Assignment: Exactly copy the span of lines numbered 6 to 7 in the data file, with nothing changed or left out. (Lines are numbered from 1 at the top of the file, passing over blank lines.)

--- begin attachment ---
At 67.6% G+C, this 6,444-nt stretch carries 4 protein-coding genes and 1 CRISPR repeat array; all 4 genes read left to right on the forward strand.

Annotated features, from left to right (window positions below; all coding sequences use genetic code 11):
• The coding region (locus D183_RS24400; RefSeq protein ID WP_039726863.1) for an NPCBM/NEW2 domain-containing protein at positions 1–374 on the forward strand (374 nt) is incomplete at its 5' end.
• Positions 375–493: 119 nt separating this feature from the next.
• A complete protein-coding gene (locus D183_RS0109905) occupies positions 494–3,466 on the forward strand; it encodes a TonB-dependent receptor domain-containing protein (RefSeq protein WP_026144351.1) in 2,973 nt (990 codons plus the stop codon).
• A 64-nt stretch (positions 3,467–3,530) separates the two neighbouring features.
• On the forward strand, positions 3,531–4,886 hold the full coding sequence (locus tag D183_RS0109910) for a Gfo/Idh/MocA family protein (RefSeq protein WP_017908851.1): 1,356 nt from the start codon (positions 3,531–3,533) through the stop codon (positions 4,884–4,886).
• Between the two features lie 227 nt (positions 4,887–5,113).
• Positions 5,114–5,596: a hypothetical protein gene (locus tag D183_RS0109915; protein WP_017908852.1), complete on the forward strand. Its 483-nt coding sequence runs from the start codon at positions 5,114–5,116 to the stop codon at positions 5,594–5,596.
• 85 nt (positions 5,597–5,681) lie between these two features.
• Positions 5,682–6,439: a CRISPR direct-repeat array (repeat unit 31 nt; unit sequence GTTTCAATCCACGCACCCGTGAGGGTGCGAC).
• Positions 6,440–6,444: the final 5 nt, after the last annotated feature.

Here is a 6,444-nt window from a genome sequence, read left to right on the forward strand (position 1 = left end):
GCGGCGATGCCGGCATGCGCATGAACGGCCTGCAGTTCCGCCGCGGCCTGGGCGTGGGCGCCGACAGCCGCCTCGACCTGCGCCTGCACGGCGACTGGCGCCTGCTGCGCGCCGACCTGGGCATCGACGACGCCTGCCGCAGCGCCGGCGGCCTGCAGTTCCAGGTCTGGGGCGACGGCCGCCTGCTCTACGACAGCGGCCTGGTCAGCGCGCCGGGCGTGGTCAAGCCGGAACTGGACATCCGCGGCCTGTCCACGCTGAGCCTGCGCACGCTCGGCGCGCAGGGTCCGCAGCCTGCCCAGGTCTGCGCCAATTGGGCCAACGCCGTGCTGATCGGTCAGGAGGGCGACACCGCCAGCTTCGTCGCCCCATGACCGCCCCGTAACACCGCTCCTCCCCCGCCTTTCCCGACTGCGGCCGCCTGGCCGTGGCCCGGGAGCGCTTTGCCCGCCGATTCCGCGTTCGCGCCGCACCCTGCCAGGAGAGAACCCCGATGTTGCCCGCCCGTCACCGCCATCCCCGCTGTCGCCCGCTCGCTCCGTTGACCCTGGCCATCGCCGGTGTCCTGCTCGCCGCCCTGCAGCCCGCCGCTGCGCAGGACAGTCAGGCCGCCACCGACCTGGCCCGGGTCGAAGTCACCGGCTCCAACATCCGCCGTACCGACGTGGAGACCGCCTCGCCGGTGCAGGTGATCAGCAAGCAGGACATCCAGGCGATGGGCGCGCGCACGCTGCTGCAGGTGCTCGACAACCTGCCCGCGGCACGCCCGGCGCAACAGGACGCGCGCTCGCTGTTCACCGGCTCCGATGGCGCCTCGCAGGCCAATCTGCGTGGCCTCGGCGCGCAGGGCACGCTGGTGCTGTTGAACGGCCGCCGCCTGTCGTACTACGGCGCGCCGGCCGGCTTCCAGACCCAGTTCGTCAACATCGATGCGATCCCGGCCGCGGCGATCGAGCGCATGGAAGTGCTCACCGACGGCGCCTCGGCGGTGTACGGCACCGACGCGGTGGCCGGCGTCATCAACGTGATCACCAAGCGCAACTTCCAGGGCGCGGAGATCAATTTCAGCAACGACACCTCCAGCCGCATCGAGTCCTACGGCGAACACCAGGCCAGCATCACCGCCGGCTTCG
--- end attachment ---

• A 64-nt stretch (positions 3,467–3,530) separates the two neighbouring features.
• On the forward strand, positions 3,531–4,886 hold the full coding sequence (locus tag D183_RS0109910) for a Gfo/Idh/MocA family protein (RefSeq protein WP_017908851.1): 1,356 nt from the start codon (positions 3,531–3,533) through the stop codon (positions 4,884–4,886).